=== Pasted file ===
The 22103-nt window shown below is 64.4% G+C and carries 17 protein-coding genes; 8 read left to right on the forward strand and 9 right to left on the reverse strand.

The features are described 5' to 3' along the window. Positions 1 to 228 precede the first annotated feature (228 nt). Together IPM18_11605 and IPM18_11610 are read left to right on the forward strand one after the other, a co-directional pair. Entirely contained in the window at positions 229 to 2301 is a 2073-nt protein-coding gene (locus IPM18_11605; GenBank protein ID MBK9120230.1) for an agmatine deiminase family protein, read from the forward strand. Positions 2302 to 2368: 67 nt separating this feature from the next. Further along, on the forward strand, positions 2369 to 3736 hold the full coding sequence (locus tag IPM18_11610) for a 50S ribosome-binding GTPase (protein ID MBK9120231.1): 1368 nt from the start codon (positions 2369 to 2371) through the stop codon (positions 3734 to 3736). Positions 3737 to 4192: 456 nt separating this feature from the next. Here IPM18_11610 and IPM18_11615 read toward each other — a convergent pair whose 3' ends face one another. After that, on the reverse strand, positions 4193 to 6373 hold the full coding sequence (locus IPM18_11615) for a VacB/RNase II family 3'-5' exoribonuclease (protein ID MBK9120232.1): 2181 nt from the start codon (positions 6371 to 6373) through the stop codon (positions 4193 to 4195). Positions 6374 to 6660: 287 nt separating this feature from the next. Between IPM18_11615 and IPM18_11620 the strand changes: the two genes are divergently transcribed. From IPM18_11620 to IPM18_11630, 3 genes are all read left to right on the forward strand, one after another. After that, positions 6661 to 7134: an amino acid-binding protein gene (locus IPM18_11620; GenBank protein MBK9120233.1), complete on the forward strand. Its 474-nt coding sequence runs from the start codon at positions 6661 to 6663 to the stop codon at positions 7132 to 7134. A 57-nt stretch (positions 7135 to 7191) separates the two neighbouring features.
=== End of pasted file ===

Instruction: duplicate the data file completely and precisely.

The 22103-nt window shown below is 64.4% G+C and carries 17 protein-coding genes; 8 read left to right on the forward strand and 9 right to left on the reverse strand.

The features are described 5' to 3' along the window. Positions 1 to 228 precede the first annotated feature (228 nt). Together IPM18_11605 and IPM18_11610 are read left to right on the forward strand one after the other, a co-directional pair. Entirely contained in the window at positions 229 to 2301 is a 2073-nt protein-coding gene (locus IPM18_11605; GenBank protein ID MBK9120230.1) for an agmatine deiminase family protein, read from the forward strand. Positions 2302 to 2368: 67 nt separating this feature from the next. Further along, on the forward strand, positions 2369 to 3736 hold the full coding sequence (locus tag IPM18_11610) for a 50S ribosome-binding GTPase (protein ID MBK9120231.1): 1368 nt from the start codon (positions 2369 to 2371) through the stop codon (positions 3734 to 3736). Positions 3737 to 4192: 456 nt separating this feature from the next. Here IPM18_11610 and IPM18_11615 read toward each other — a convergent pair whose 3' ends face one another. After that, on the reverse strand, positions 4193 to 6373 hold the full coding sequence (locus IPM18_11615) for a VacB/RNase II family 3'-5' exoribonuclease (protein ID MBK9120232.1): 2181 nt from the start codon (positions 6371 to 6373) through the stop codon (positions 4193 to 4195). Positions 6374 to 6660: 287 nt separating this feature from the next. Between IPM18_11615 and IPM18_11620 the strand changes: the two genes are divergently transcribed. From IPM18_11620 to IPM18_11630, 3 genes are all read left to right on the forward strand, one after another. After that, positions 6661 to 7134: an amino acid-binding protein gene (locus IPM18_11620; GenBank protein MBK9120233.1), complete on the forward strand. Its 474-nt coding sequence runs from the start codon at positions 6661 to 6663 to the stop codon at positions 7132 to 7134. A 57-nt stretch (positions 7135 to 7191) separates the two neighbouring features.